Atom Heart Mother

by Nicholas Mee on August 6, 2020

We are almost obsessed with our battery-powered gadgets. Soon most of our cars and even our aeroplanes will run on batteries. The green revolution is stimulating a huge research effort in the quest for better battery technologies. Almost all our batteries rely on chemical processes to release electrical energy. But there is another way!

Henry Moseley devised the first nuclear battery in 1913, demonstrating how the electrons released in the radioactive beta decay of an isotope of radium (radium-228) could be used to generate an electric current. Although his device was not suitable for practical applications it established the principle of a nuclear battery. A serious effort to develop this technology did not get underway until the 1950s and 1960s.

The Final Frontier

The most common type of nuclear battery is known as a Radioisotope Thermal Generator (RTG). In such a device the decay of a radioactive isotope heats a metal strip that forms part of a thermocouple, producing a temperature difference which generates an electric current. This is a rather inefficient process. Nevertheless, sometimes this is not so important. Nuclear batteries have found applications in remote places that require small amounts of electricity for very long periods of time with minimal maintenance. And you don’t get much more remote than the Voyager spacecraft of the 1970s.

An artist’s conception of Voyager 2 on its approach to Neptune. Credit: NASA.

Voyager 2 was launched in August 1977. It is the only space probe ever to visit either Uranus or Neptune. These were two of the planets Voyager 2 passed on its grand tour of the four outer planets of the solar system and it transformed our understanding of these worlds. Voyager 2 is powered by three nuclear batteries or RTGs containing plutonium-238. Each was designed to generate 157 watts at the time of launch, but plutonium-238 decays with a half-life of 87.7 years, so the power output slowly declines with the passage of time. The RTGs can be seen glowing to the left of the spacecraft in the artist’s conception of Voyager 2 shown above.

The Voyager 2 mission has now been extended as it enters interstellar space. It is over 18 billion kilometres away and has been in operation for 43 years. NASA remains in contact with the craft through its Deep Space Network.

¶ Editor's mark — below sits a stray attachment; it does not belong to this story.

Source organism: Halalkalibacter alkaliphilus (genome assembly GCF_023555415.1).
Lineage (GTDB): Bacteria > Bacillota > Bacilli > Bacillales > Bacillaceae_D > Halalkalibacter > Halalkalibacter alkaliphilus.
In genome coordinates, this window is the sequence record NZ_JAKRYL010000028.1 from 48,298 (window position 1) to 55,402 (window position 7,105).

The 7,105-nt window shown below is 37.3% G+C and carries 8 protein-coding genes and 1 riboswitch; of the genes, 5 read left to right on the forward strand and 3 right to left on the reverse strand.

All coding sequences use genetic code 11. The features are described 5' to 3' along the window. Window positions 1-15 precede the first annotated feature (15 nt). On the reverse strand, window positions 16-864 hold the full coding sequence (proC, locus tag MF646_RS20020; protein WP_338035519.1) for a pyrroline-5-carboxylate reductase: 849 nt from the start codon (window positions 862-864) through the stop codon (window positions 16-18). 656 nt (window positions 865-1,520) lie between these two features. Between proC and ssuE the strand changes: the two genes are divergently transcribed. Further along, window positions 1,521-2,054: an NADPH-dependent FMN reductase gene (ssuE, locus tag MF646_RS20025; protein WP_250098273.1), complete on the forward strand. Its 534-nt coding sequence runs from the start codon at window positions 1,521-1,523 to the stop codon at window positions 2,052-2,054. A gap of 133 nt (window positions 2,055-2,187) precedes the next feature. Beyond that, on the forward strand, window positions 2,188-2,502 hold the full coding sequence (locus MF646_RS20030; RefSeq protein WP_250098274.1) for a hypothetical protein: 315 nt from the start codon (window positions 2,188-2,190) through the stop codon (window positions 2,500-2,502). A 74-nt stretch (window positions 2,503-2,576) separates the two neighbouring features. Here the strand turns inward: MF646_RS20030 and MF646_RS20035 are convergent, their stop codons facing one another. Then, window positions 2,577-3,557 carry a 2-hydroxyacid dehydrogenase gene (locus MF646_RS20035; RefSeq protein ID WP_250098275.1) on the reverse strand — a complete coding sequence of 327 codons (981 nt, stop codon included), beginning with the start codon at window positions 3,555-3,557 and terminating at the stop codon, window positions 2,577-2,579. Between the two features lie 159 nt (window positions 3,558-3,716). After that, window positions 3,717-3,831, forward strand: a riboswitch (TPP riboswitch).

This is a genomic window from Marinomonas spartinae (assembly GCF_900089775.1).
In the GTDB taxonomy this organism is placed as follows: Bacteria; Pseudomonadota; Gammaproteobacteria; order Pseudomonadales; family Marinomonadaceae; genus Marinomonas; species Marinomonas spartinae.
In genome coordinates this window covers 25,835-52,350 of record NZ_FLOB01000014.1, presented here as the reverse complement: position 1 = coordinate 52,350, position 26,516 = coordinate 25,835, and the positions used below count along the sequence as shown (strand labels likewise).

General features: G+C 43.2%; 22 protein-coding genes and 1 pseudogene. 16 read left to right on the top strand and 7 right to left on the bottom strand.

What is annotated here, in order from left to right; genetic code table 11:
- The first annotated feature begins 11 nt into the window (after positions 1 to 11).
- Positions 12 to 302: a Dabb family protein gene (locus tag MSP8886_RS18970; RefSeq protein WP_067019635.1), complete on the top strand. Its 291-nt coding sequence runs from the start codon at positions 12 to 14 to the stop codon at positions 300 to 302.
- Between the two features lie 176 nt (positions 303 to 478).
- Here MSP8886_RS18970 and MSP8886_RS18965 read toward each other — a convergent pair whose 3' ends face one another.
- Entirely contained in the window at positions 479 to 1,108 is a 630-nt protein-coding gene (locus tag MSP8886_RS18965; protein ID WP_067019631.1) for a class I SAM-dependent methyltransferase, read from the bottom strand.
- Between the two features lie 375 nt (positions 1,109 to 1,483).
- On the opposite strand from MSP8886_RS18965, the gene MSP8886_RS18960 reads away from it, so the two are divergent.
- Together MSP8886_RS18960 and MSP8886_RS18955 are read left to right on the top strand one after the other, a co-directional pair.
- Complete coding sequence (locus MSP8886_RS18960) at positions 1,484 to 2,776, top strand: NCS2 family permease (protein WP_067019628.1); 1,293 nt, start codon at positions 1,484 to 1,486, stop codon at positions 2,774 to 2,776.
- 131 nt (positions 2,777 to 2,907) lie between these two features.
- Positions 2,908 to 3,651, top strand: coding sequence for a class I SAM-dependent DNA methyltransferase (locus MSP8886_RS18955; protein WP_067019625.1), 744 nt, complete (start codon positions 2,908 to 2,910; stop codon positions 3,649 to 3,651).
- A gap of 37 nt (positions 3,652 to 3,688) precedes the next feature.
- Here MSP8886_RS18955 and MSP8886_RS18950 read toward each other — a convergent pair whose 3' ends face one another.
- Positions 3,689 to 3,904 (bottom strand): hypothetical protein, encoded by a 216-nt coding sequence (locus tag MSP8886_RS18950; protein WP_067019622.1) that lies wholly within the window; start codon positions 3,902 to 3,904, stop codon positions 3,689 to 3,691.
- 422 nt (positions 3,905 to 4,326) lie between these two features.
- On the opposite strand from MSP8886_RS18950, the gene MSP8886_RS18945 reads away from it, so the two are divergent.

Space Rock

The cover of the 1970 Pink Floyd album Atom Heart Mother.

Pink Floyd released their first chart-topping album in October 1970, seven years before the launch of Voyager 2, with a holstein-friesian cow named Lulubelle III starring on its cover. The title track is an instrumental mélange of psychedelic rock, classical orchestra and choir, composed by all the band members Dave Gilmour, Nick Mason, Roger Waters and Rick Wright along with experimental classical composer Ron Geesin. It is a classic of the progressive rock genre and was provisionally nicknamed The Amazing Pudding, but this name was discarded when the band performed the piece for a BBC recording scheduled for broadcast on 16 July 1970.

DJ John Peel needed a title for his introduction, and the BBC producer Jeff Griffin later recalled that while Peel was reading the Evening Standard, with Waters peering over his shoulder, Peely said:

Come on, what’s the name of this piece? I bet you find something in the paper.

Waters leafed through the paper, then suddenly said:

That’s it! Atom Heart Mother!

Waters had spotted the headline of an article about a 56-year-old woman Constance Ladell recently fitted with a state-of-the-art pacemaker to regulate the rhythm of her heartbeat. The new cardiac pacemaker contained a nuclear battery powered by the radioactive decay of plutonium. So the deadly element plutonium had been given a life-saving purpose.

X-ray showing a pacemaker in place within the chest cavity.

Plutonium-powered pacemaker battery made in 1974.

The remarkable X-ray image above shows a cardiac pacemaker in place in a patient’s chest cavity. On the right is an example of a plutonium-powered pacemaker battery manufactured in 1974.

The advantage of a plutonium-238 battery was that it would outlast the patient and never need to be replaced, and there are still a few people walking around with a tiny quantity of plutonium in their chest. But today’s cardiac pacemakers are usually fitted with conventional lithium-ion chemical batteries and have to be replaced every ten years or so.

Research into nuclear batteries continues. In 2018 Russian researchers announced the development of a prototype battery powered by the radioactive beta decay of nickel-63, which has a half-life of almost exactly one hundred years. The battery is constructed from layers of nickel-63 interleaved with layers of a diamond-based semi-conductor. This device will no doubt find specialist applications in the near future. But whether nuclear batteries ever find large-scale everyday applications is far less certain.

Further Information

There is a lot more about Henry Moseley in an earlier post: Henry Moseley and the Nuclear Treasure Chest.

You can listen to track Atom Heart Mother on YouTube: Atom Heart Mother.

There is more about the Russian nickel-63 battery here: Prototype Nuclear Battery Packs 10 Times More Power.

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